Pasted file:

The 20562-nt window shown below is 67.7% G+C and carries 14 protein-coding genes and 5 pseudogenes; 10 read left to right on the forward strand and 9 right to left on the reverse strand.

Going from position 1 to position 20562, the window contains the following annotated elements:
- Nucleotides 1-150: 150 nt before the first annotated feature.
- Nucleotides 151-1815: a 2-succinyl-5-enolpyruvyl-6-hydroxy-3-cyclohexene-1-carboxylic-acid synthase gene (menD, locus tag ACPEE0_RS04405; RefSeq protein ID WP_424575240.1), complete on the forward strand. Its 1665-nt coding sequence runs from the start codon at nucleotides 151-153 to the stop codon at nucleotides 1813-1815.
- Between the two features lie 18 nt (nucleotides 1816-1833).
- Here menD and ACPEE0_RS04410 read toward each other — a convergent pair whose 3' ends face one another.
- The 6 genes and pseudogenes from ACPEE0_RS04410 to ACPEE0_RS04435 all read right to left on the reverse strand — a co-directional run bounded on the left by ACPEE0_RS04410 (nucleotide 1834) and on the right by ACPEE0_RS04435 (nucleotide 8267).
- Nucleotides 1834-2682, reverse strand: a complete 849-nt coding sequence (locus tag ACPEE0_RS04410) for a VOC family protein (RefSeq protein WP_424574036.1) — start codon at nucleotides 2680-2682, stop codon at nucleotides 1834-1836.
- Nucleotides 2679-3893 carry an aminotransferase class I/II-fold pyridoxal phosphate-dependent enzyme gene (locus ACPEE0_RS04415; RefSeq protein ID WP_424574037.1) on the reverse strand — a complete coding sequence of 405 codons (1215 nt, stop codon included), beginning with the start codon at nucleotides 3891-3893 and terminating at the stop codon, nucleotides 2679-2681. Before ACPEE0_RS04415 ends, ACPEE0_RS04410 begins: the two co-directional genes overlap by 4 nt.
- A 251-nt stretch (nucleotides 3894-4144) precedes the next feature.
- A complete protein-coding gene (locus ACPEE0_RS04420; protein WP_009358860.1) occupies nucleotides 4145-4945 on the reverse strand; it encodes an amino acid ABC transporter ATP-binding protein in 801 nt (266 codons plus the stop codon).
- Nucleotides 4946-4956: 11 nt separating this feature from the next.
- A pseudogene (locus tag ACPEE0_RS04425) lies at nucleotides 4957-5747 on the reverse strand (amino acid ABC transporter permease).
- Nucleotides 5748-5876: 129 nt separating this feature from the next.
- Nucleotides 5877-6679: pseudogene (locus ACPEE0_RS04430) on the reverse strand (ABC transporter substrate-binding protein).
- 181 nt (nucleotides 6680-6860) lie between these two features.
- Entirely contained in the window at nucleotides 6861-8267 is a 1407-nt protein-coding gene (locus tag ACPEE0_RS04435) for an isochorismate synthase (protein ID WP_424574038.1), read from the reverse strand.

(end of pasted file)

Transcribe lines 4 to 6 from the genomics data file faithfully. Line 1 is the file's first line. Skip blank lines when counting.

- Nucleotides 151-1815: a 2-succinyl-5-enolpyruvyl-6-hydroxy-3-cyclohexene-1-carboxylic-acid synthase gene (menD, locus tag ACPEE0_RS04405; RefSeq protein ID WP_424575240.1), complete on the forward strand. Its 1665-nt coding sequence runs from the start codon at nucleotides 151-153 to the stop codon at nucleotides 1813-1815.
- Between the two features lie 18 nt (nucleotides 1816-1833).
- Here menD and ACPEE0_RS04410 read toward each other — a convergent pair whose 3' ends face one another.